The guardian runs a story about the awarding of the next Nobel prize for literature. According to the story, there's heated debate over "controversial" writer Orhan Pamuk.
But the article is wrong. There is absolutely nothing controversial about Pamuk. The Armenian Genocide is only a controvery in Turkey. And it's disgraceful for Turkey to live in that kind of denial. And disgraceful for the Nobel prize committee and/or The Guardian to consider Pamuk controversial. The controversial bit is the lack of freedom of speech in Turkey.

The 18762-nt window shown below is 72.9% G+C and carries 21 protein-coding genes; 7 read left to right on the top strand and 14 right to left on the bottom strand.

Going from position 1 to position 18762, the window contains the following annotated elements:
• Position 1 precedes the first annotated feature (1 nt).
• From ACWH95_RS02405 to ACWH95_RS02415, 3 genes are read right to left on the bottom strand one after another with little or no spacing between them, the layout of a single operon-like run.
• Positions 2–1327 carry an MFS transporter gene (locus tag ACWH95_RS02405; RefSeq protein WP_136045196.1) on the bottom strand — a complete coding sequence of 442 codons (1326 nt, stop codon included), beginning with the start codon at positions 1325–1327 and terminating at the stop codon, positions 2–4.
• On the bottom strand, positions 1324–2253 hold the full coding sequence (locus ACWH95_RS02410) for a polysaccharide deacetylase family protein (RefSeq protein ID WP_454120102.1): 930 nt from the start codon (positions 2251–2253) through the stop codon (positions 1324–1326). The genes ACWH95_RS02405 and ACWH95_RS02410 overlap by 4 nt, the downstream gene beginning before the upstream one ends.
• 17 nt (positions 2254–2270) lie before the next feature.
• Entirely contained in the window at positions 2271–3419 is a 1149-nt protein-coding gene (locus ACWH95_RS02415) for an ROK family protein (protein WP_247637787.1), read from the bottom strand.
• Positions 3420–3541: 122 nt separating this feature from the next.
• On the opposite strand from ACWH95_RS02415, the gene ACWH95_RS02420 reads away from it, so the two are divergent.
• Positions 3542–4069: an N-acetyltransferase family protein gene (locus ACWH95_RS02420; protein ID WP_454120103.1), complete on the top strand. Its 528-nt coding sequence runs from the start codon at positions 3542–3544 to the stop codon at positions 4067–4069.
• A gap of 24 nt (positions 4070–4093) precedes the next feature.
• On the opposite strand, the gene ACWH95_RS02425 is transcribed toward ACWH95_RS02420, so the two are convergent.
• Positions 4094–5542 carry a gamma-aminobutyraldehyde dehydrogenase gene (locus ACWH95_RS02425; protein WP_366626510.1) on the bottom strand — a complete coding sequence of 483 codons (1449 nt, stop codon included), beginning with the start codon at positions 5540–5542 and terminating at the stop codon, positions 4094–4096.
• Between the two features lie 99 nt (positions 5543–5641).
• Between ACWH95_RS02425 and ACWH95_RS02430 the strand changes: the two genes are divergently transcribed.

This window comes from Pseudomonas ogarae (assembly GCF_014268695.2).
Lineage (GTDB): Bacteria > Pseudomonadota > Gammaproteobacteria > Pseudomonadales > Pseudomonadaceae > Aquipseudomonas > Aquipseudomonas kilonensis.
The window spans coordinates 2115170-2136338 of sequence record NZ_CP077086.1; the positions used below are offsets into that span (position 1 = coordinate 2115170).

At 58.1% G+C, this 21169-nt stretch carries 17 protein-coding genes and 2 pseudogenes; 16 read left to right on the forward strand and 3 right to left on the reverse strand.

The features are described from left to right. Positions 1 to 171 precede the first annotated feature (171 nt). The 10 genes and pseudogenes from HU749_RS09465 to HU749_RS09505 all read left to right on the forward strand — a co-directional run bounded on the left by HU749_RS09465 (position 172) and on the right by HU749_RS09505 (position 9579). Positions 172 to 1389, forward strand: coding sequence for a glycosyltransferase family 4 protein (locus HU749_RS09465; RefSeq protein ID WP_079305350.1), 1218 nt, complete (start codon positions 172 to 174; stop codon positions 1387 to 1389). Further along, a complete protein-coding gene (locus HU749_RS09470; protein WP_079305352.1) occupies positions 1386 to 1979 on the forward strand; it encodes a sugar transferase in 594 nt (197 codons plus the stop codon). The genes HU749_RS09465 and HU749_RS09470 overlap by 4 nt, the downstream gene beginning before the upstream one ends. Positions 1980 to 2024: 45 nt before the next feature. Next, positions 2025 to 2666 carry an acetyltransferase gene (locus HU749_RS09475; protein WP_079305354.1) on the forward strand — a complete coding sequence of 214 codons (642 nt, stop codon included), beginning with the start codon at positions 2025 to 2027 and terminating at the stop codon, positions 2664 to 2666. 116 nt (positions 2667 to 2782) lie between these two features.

Let's hope the EU leaders don't bow down and remove the requirement that Turkey acknowledge this genocide (and introduce actual freedom of speech in the process) if Turkey is ever to be considered for EU membership. The EU is in no need for a fiercely nationalist, citizen-oppressing bully among the member states.
The wikipedia entry on the genocide is a testament to how this sad kind of pressure works. In the age of storytelling, all stories are "disputed" - because obviously there's always some idiotic alternate interpretation of reality. But that doesn't mean the Nobel prize committee or The Guardian should pander to such views.
Posted by Claus at October 09, 2005 11:59 AM